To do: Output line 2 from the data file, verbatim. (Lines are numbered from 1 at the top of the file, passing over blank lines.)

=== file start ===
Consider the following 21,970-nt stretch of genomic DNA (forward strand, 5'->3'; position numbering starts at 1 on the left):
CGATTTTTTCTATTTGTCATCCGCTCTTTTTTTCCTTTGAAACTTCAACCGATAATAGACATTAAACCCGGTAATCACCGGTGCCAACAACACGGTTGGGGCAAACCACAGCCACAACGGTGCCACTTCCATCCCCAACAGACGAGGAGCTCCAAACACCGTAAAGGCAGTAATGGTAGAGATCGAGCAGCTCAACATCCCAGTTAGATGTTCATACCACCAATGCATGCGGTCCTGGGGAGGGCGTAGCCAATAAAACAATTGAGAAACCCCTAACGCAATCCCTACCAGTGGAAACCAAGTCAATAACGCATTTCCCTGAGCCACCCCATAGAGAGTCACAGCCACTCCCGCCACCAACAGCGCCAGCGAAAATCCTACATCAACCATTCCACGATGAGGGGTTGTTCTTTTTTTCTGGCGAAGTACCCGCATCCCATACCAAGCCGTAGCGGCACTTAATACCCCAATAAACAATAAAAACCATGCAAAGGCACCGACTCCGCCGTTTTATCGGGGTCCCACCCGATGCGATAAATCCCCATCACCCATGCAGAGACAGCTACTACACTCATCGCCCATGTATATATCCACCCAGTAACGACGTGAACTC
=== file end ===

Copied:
CGATTTTTTCTATTTGTCATCCGCTCTTTTTTTCCTTTGAAACTTCAACCGATAATAGACATTAAACCCGGTAATCACCGGTGCCAACAACACGGTTGGGGCAAACCACAGCCACAACGGTGCCACTTCCATCCCCAACAGACGAGGAGCTCCAAACACCGTAAAGGCAGTAATGGTAGAGATCGAGCAGCTCAACATCCCAGTTAGATGTTCATACCACCAATGCATGCGGTCCTGGGGAGGGCGTAGCCAATAAAACAATTGAGAAACCCCTAACGCAATCCCTACCAGTGGAAACCAAGTCAATAACGCATTTCCCTGAGCCACCCCATAGAGAGTCACAGCCACTCCCGCCACCAACAGCGCCAGCGAAAATCCTACATCAACCATTCCACGATGAGGGGTTGTTCTTTTTTTCTGGCGAAGTACCCGCATCCCATACCAAGCCGTAGCGGCACTTAATACCCCAATAAACAATAAAAACCATGCAAAGGCACCGACTCCGCCGTTTTATCGGGGTCCCACCCGATGCGATAAATCCCCATCACCCATGCAGAGACAGCTACTACACTCATCGCCCATGTATATATCCACCCAGTAACGACGTGAACTC